While the United States negotiates with Russia on dismantling America's nuclear arsenal, China has become the world's busiest builder of nuclear weapons. If America's allies, especially in Asia, lose confidence in the U.S. nuclear deterrent, the Obama administration's vaunted "pivot to the Pacific" will become irrelevant.
National security columnist Bill Gertz has just finished a series of reports about what the Pentagon will not tell the American people: China has just completed a series of intercontinental missile tests that mark the start of a new era for China's nuclear forces, one in which they deploy missiles with multiple warheads and penetration aids (MIRVs). Two apparently successful tests of the JL-2 submarine-launched ballistic missile signal that the two new operational Type-94 (Jin class) nuclear missile submarines (of a fleet of five) may soon start strategic patrols. On land, China's new DF-41 mobile ICBMs are soon expected to demonstrate MIRV capabilities and are estimated by some to be able to carry up to 10 warheads.
For about two decades, American intelligence has been watching China's development of MIRV warheads and has been commenting publicly on it since the 2002 issue of the Pentagon's annual report to Congress on China's military power. An expected near-term deployment of MIRVs would add to already existing anxiety caused by the disparities between published U.S. estimates of China's arsenal -- "several hundred" nuclear weapons, according to the U.S. Strategic Forces commander, Gen. C. Robert Kelher, and 1,600 to 1,800, according to retired former Russian strategic forces commander, Gen. Alexander Yesin.
Adding further suspicion to the Pentagon's official public estimates of China's arsenal was a late 2011 report by the Georgetown University Center for Arms Control, which documented China's history of strategic use of underground tunnels and estimated that China has up to 3,000 miles of tunnels that can be used to store and move missiles and other weapons undetected. The sheer vastness of China's strategic tunnel networks suggests they hide more than just a few hundred launchers.
But there is something else that the Obama administration hasn't been telling taxpayers -- or Congress -- about the nuclear balance. WikiLeaked documents reflect growing U.S. and European anxieties about China's nuclear weapons. During secret NATO meetings in February 2008, an American undersecretary of state noted with alarm that the American nuclear stockpile had been cut by three-quarters since 1968. "Meanwhile, China is building up its nuclear arsenal" and opposing the fissile materials cutoff treaty.
At another secret session in November 2008 (also courtesy of WikiLeaks), which took place in Paris, the British Foreign Office's Director General for Defense and Intelligence Mariot Leslie wondered if "China could be somewhat vulnerable to public pressure if we expose the fact that China is building more weapons while others are reducing their levels."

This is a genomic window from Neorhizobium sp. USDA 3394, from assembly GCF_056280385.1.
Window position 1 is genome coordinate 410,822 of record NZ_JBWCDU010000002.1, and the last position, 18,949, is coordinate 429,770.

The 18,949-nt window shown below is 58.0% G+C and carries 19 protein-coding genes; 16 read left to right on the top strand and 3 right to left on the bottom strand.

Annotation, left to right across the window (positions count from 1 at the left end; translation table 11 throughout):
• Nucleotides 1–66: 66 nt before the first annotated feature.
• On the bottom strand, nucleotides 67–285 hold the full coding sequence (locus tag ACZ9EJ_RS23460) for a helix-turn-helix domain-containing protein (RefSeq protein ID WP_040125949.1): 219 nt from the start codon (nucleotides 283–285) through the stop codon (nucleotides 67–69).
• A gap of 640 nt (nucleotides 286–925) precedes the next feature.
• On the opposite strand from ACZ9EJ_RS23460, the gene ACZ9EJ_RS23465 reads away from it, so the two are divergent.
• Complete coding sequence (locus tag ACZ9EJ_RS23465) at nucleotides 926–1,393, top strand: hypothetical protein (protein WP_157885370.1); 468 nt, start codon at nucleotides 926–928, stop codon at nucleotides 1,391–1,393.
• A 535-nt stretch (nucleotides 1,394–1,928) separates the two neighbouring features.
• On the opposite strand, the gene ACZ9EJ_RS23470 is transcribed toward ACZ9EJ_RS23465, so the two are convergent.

Ms. Leslie observed that "the Chinese goal seems to be to 'catch up' with the U.S. in weapons capabilities to avoid American strategic dominance in Asia, seeing the 'Pax Americana' as a blip in world history."
In June of 2008 (again WikiLeaks), American diplomats pleaded with Chinese counterparts in Beijing to understand that "the United States has not built any nuclear weapons since the early 1990s and therefore has the oldest arsenal in the world," and "underscored that the United States is the only P5 [one of the five permanent members of the United Nations Security Council] country without the capability to produce a nuclear weapon."
This is common knowledge among strategists in Washington, who only recently have awakened to the realization that the United States is rapidly and involuntarily disarming. The Washington Post recently devoted four full pages to this story.
Three years ago, Washington Post reporter Walter Pincus revealed that the United States had ceased to produce "fogbank," likely the code name for an aerogel-suspended neutron booster, which is a critical component in miniaturizing Trident II submarine-launched ballistic missile warheads. After decades of neglect, the United States is losing the facilities infrastructure, raw materials and -- most important -- the trained nuclear weapons workforce necessary to sustain a nuclear arsenal. Without "fogbank," it is likely that the half-life of America's remaining and dwindling stock of nuclear weapons is about 12 years. As the fog lifts, the world can look forward to a Pax Sinica, a Chinese nuclear pre-eminence in East Asia and the Pacific that will supplant a Pax Americana. It makes one wonder if the Obama administration has thought through its nuclear disarmament ideology.
As Rep. Michael R. Turner, chairman of the House Armed Services subcommittee on strategic forces, counsels, "China's unprecedented military buildup requires that we, as prudent national security thinkers, must plan for the worst, hope for the best and determine how to make clear to China where our interests lie. China need not be a threat, but if our history proves one thing, it is that American timidity encourages aggression."
John J. Tkacik Jr. is senior fellow and director of the Future Asia Project at the International Assessment and Strategy Center in Alexandria.
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